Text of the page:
BERLIN (Bloomberg) -- Volkswagen, long associated with convenient cars for the masses, is positioning itself for an era when the automobile fulfills a bigger role than just moving people around.
"We are in the process of reinventing Europe's largest automaker," CEO Martin Winterkorn said on Monday ahead of the Frankfurt auto show that starts this week. "By 2020, we will have transformed all of our new cars into smartphones on wheels."
Volkswagen aims to enable its cars to send and receive data as well as drive on their own, the company said in a statement. The manufacturer also plans to roll out 20 electric cars and plug-in hybrids by 2020, ranging from compacts to upscale sedans like the Phaeton, it said.
Pushed by potential threats from Apple and Google and the success of electric vehicles made by Tesla Motors in the U.S., German carmakers in particular are seeking to maintain their edge, developing fuel-efficient models that provide more media connectivity for the wired lifestyle of modern consumers.
The shift in direction comes at a sensitive time for Volkswagen. The company is grappling with a declining share of car deliveries in the U.S. and a sharp slowdown in China, its biggest market. That puts pressure on the company to boost sales in Europe to meet a goal of keeping 2015 deliveries steady with last year's record 10.2 million vehicles. Sales in the seven months through July fell 1 percent to 5.83 million autos, burdened by a 5.3 percent drop in China.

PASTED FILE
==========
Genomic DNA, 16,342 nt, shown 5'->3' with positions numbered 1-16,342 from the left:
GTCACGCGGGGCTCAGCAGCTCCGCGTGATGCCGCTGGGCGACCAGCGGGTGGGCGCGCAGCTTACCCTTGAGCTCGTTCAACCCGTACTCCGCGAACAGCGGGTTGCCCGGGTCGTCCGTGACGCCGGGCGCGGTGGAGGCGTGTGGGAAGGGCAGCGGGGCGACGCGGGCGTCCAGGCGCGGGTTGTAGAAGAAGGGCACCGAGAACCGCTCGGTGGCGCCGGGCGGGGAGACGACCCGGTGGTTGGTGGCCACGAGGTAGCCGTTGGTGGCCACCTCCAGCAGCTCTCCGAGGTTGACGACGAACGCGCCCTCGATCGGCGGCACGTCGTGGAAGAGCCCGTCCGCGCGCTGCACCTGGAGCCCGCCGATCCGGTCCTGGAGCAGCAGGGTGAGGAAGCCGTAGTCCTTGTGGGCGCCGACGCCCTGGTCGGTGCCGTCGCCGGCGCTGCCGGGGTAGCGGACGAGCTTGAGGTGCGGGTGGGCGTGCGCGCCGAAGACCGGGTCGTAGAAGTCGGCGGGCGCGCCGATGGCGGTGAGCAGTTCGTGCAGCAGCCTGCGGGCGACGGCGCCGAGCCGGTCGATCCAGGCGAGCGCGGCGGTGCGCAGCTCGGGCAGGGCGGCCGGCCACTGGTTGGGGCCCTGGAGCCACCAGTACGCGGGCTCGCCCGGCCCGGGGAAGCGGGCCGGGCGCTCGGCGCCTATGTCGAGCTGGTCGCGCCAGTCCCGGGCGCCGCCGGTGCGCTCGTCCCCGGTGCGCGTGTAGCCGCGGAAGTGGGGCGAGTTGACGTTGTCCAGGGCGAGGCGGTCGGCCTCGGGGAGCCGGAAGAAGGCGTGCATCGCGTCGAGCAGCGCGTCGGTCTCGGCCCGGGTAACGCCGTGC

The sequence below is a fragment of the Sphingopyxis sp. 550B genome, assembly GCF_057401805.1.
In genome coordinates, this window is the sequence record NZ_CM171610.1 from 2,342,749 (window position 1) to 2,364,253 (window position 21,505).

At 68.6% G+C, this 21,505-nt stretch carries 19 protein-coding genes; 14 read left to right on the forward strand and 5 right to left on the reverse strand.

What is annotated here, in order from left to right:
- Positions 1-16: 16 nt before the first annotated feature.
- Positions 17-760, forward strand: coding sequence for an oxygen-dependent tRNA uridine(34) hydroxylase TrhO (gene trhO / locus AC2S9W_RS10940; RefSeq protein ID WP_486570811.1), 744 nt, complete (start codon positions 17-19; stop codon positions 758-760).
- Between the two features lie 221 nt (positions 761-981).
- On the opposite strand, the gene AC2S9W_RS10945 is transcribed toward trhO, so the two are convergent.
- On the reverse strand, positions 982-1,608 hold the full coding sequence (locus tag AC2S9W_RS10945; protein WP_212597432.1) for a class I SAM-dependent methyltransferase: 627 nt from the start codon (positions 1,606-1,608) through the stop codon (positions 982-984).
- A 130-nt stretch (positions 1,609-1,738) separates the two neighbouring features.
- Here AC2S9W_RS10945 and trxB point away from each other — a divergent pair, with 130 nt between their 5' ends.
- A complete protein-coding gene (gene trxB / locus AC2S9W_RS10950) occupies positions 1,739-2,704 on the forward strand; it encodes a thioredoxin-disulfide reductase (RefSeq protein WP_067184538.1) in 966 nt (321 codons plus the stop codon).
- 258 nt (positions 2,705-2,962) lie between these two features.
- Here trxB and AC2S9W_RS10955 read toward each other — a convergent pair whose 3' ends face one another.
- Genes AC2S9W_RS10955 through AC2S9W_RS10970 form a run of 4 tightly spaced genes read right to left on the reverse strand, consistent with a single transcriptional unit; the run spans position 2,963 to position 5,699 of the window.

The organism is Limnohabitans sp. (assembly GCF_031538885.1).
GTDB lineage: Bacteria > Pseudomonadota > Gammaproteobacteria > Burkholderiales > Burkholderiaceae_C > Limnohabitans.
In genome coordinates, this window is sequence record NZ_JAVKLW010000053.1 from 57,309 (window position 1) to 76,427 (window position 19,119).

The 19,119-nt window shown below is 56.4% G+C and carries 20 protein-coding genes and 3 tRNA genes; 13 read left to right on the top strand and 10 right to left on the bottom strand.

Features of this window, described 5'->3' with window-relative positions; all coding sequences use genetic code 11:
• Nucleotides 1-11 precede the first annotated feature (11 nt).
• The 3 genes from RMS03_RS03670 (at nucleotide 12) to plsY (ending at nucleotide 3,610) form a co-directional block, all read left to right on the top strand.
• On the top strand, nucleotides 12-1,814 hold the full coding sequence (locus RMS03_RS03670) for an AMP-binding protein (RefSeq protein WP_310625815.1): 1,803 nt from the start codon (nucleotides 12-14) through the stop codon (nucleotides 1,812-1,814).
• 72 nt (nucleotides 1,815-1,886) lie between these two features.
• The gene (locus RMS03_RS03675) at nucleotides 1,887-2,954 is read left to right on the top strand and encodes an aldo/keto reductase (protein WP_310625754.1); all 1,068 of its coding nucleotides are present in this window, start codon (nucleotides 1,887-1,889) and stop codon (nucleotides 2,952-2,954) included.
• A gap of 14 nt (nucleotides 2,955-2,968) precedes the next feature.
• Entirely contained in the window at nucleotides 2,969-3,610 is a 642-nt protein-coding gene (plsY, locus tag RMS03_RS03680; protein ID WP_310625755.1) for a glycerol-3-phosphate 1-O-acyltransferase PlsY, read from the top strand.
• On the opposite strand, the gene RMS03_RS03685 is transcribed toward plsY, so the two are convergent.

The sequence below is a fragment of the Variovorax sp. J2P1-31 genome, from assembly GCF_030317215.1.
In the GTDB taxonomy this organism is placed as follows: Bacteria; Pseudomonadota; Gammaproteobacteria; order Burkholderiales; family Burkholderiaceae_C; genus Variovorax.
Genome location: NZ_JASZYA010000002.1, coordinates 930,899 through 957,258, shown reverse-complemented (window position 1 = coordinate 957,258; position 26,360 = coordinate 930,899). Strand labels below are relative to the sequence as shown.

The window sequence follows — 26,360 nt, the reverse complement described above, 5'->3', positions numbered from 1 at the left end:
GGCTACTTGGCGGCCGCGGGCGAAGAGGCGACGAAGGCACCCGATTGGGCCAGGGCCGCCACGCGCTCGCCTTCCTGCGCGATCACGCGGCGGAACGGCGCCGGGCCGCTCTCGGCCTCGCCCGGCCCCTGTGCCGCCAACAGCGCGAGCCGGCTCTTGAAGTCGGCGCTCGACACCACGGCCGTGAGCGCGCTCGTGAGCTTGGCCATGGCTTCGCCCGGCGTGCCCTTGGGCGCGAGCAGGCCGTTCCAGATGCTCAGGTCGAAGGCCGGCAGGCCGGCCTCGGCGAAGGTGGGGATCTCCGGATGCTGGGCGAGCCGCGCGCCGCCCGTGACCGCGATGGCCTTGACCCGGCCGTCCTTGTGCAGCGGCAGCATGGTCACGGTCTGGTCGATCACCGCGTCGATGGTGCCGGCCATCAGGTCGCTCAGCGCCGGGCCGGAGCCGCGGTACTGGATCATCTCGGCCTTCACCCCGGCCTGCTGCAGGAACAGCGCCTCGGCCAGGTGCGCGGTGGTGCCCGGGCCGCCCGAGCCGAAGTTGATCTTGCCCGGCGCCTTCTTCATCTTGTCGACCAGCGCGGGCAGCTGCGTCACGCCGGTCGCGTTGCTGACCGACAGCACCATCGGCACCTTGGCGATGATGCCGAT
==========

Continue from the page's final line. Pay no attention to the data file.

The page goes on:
To spur demand, the manufacturer is presenting updated versions of the VW Tiguan SUV, Audi A4 sedan and Porsche 911 sports car at the Frankfurt show.
Volkswagen expects the Chinese car market to recover, driven by demand in the less-developed western part of the country, Winterkorn said. To tap this potential, VW plans to roll out a budget model that will appeal to first-time buyers in that market.
"We are convinced that China will continue to grow -- surely no longer in two digits always, but it will continue to grow, particularly in the west," Winterkorn said on Monday in an interview with Bloomberg Television. "We are getting ready for this." In addition to tense auto markets, VW is dealing with the after-effects of a power struggle that led to the resignation of Ferdinand Piech as chairman in April.
Winterkorn, whom Piech tried and failed to oust, is planning to shift away from the company's centralized decision-making structure, giving brand and regional managers more responsibility. The program is expected to be presented in the coming weeks. The reorganization will allow Volkswagen to respond more quickly and propel growth, the CEO said in the interview. The new structure will also help to maintain jobs, as the company addresses the challenges posed by new competitors, he said.
Volkswagen's new direction is exemplified by the Porsche Mission E and Audi e-tron Quattro concept cars. The electric- powered prototypes have a range of 500 kilometers (310 miles), the company said. "Technological leadership is no longer solely defined in terms of horsepower and torque," Winterkorn said.